Despite the proliferation of articles here on Needle ‘n Thread about embroidery design transfer methods, the question of what to use to transfer an embroidery design is still by far my most frequently asked question.
I always know there’s something new going on out there in the embroidery world – a beginner’s class, maybe, or a popular blog post that’s been circulated – when all of a sudden, my inbox is flooded with questions that are about the same subject.
So, today, I’m going to tackle two questions. One represents the repeated questions I’ve been getting lately about Frixion pens, and the other is an isolated question – a very fairly put question about design transfer from a beginner.
Finally, I’m going to ask you to chime in at the end. If you do something different from what’s covered here, and you’ve discovered it’s a no-fail method with certain types of embroidery, tell us about it!
First, let’s tackle Frixion pens for embroidery design transfer. I should title this section, “Why I Don’t Use Frixion Pens for Transferring Embroidery Designs.”
In fact, I think I will:
Why I Don’t Use Frixion Pens for Transferring Embroidery Designs
In the last few days, I’ve received at least 10 emails asking about Frixion pens for transferring embroidery designs.
I’m not telling you not to use them. I’m simply going to explain why I don’t use them.
If you want to use them, or if you have an instructor who’s telling you they’re the best thing to use for what you’ll be doing, go for it! I’m not trying to start an argument or step on anyone’s toes. I’m just going to explain my view on the Frixion Pen Approach to transferring embroidery patterns, and as always, you can take it or leave it.
First, what are you embroidering? An heirloom piece that you want to hand down for generations? Or a flour sack towel that’s going to go through the wash a hundred times? Are you practicing embroidery, or creating your Life’s Masterpiece? Did the supplies cost you $2.82? Or did they cost you $282.00?
Answer those questions, and you’ll be able to gauge better the risks you’re willing to take with your work.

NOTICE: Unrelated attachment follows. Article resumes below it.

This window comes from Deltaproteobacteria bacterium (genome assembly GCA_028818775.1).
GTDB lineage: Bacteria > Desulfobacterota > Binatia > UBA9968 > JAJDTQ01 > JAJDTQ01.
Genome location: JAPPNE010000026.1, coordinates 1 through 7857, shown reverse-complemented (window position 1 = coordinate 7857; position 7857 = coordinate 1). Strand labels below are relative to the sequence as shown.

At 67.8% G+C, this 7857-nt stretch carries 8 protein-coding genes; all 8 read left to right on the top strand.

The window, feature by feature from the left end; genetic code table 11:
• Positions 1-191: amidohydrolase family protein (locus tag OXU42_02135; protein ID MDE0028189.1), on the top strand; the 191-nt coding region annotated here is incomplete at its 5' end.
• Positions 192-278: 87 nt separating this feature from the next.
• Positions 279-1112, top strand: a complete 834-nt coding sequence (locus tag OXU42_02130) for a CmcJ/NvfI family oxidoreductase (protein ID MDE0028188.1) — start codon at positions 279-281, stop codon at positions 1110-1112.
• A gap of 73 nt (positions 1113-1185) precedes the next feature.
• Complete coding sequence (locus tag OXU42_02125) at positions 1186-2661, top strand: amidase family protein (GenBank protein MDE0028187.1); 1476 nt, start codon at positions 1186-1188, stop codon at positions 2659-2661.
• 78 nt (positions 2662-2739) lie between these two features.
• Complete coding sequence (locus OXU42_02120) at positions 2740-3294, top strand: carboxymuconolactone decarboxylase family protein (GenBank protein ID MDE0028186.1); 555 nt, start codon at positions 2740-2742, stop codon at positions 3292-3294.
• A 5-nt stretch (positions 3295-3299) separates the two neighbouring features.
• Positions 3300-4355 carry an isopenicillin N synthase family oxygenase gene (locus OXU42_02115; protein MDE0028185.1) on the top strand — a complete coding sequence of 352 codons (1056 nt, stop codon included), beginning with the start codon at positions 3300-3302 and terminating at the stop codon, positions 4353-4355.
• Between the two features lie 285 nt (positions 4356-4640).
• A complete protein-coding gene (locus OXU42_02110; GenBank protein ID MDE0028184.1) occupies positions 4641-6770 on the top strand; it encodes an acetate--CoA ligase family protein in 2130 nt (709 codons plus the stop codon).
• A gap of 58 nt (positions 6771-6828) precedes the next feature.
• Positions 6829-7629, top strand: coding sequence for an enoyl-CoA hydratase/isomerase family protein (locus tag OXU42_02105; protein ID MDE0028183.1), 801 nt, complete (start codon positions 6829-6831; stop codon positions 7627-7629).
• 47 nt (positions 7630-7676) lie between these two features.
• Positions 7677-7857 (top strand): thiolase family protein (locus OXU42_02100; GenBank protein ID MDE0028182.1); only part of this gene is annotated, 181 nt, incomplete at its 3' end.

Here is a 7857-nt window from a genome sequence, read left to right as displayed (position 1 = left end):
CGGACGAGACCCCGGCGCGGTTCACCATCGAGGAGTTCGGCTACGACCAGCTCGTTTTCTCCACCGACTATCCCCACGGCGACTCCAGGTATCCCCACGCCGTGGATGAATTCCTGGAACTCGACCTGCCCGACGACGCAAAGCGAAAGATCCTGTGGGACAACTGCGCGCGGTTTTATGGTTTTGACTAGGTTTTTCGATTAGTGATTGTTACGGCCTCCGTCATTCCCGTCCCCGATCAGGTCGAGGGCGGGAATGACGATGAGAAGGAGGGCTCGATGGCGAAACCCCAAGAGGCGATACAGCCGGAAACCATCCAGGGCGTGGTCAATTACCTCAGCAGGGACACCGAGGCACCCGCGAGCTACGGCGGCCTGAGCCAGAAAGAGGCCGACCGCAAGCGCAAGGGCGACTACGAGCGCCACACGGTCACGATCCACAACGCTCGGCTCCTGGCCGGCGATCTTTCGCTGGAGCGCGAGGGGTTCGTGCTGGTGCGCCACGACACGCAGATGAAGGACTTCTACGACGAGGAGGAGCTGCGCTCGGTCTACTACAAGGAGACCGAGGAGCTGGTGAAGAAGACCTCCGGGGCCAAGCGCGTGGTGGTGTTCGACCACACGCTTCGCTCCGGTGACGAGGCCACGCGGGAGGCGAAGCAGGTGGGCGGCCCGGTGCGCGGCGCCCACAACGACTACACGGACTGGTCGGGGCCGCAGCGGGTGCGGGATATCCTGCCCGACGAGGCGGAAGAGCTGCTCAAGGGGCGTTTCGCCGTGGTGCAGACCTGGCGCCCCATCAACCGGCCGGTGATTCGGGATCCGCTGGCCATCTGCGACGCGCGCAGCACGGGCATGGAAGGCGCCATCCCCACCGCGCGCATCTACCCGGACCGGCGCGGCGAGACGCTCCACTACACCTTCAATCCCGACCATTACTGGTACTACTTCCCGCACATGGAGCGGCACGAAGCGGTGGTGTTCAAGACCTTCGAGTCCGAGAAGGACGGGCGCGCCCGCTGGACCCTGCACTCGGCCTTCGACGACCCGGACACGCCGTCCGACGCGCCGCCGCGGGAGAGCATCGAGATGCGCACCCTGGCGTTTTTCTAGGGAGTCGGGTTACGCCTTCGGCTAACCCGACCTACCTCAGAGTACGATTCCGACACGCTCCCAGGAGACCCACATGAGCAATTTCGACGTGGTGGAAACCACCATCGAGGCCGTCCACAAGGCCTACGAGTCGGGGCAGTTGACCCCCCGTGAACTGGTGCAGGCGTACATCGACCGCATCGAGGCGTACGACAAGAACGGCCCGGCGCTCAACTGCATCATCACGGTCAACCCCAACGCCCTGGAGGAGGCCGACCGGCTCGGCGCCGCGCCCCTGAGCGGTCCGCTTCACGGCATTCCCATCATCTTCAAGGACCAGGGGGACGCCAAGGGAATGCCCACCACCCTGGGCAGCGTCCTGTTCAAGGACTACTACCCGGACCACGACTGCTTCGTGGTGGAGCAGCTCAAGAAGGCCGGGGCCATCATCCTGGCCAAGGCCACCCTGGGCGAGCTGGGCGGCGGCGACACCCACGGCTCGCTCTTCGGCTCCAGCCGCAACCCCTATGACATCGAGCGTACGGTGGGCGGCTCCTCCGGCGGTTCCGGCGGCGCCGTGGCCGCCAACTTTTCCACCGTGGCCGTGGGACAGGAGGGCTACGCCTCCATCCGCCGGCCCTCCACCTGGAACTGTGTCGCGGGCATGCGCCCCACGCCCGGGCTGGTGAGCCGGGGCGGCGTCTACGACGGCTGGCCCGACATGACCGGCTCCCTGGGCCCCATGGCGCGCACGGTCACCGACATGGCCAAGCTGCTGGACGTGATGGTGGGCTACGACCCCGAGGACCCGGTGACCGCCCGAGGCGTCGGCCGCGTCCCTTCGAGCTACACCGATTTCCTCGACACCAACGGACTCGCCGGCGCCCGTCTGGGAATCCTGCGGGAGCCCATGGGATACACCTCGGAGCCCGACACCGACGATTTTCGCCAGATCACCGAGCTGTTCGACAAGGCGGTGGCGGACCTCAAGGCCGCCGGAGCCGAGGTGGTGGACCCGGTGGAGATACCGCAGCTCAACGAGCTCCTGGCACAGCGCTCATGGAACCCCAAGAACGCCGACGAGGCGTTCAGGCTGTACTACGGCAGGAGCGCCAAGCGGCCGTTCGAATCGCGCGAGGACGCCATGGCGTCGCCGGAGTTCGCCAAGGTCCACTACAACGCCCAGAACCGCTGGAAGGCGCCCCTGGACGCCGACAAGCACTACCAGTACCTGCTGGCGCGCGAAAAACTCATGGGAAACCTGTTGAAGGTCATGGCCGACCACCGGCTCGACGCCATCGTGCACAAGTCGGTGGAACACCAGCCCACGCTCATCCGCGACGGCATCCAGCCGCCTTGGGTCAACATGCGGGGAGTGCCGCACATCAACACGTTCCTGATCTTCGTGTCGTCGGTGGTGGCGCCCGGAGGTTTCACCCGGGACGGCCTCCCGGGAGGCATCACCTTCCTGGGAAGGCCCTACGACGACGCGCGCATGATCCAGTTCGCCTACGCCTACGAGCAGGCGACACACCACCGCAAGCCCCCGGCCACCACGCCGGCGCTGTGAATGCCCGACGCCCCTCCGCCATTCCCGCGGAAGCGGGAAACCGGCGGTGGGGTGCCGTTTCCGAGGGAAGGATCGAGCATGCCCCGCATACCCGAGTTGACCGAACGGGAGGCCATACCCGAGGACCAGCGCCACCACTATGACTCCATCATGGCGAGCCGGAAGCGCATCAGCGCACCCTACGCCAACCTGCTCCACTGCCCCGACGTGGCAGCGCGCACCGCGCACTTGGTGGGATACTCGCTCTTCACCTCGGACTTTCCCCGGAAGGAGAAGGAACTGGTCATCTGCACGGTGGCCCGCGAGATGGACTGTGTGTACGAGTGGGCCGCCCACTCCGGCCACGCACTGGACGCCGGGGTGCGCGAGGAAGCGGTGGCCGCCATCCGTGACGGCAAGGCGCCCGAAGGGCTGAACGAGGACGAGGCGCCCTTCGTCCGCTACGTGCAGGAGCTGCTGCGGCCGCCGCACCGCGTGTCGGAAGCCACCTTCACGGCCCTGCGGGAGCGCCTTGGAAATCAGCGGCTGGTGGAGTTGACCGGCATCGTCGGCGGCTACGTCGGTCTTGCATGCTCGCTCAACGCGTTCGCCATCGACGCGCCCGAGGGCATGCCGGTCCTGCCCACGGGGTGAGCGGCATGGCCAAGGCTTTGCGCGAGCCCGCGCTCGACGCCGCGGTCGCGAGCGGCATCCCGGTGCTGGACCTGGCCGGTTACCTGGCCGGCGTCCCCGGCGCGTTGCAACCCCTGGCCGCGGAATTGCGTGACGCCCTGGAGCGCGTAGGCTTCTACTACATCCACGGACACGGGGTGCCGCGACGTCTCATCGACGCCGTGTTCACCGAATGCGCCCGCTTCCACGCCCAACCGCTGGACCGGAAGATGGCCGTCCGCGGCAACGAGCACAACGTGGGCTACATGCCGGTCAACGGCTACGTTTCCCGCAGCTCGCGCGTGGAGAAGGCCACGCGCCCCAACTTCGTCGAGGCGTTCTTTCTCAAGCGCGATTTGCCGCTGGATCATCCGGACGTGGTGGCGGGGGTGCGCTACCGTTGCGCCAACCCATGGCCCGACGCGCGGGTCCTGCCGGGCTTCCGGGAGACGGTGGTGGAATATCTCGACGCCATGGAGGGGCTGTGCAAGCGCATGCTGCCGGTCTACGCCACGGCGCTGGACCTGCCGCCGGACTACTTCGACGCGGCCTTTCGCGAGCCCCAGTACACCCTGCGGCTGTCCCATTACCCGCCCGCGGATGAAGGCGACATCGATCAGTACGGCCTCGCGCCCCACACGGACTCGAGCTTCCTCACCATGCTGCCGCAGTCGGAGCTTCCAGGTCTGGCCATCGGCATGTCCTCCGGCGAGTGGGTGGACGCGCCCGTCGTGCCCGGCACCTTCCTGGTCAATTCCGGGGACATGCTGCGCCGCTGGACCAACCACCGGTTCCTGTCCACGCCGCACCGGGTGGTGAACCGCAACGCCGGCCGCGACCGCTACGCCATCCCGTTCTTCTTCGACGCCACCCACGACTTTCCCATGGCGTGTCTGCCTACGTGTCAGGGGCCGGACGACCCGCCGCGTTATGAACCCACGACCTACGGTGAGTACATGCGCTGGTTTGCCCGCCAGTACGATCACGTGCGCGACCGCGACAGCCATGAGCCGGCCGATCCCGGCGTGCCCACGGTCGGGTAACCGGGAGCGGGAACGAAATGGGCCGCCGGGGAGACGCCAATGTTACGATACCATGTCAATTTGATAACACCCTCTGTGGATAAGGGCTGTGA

Frixion pens are gel pens, with ink that disappears with the application of heat, either through friction (rubbing) or through the presence of high heat (for example, ironing).
A couple years ago, I wrote a short blurb about Frixion pens in this article about using soluble ink pens for embroidery design transfer.
You can read that article for more detail on my thoughts about these types of pens, if you like. To recap the points about Frixion pens:
1. Yes, the lines erase with heat. So you can iron them and the ink lines will magically disappear!
2. But they can come back in cold conditions. And that means the ink itself is not really gone.
3. They leave a “ghost” line – you can still see the line on the fabric, even after application of the iron. This can change color over time. I’ve read of reports of a grey color coming about over time. What I’ve seen for myself is a kind of yellowy brown color. That may change depending on the color of pen used.
4. How will the chemicals left on the fabric affect the fabric and threads over time? This, I don’t know. I’d be interested to know, but only time will tell.
If You Are Going to Use Them…
If you’re going to use Frixion pens for transferring your embroidery designs, keep these points in mind:
1. Try to purchase the finest tip Frixions available – the 05 pictured above. These will give you the finest line, making it easier to cover the line completely. This size Frixion isn’t widely sold in the US, but you’ll find the 05 Frixion pens available through Amazon, if you really want them.
2. When you trace your design, trace very carefully, making sure not to “sketch.” You want smooth, fine lines that are easy to cover.
3. Occasionally, blot your pen. Gel ink can build up and blotch.
3. Don’t use them on something you won’t be able to iron. So, for example, goldwork is out of the question! But if you’re embroidering flour sack towels that will go through the laundry, you can cover the lines all the way, and you’re not concerned about ghosting, then by all means, if you want to use them, use them!
My Design Transfer Preferences
So, a beginner wrote and asked a very fair question: I’ve read all your articles on transferring patterns. What I want to know is what methods you use regularly that work.
I use a few methods to transfer patterns, depending on the type of project I’m working on.
Tracing Embroidery Designs
Probably the most common method of transferring designs that I use is tracing.
I have a LightPad that comes in very handy for tracing. You can read my review of this particular LightPad here.
I use one of two things to trace the design: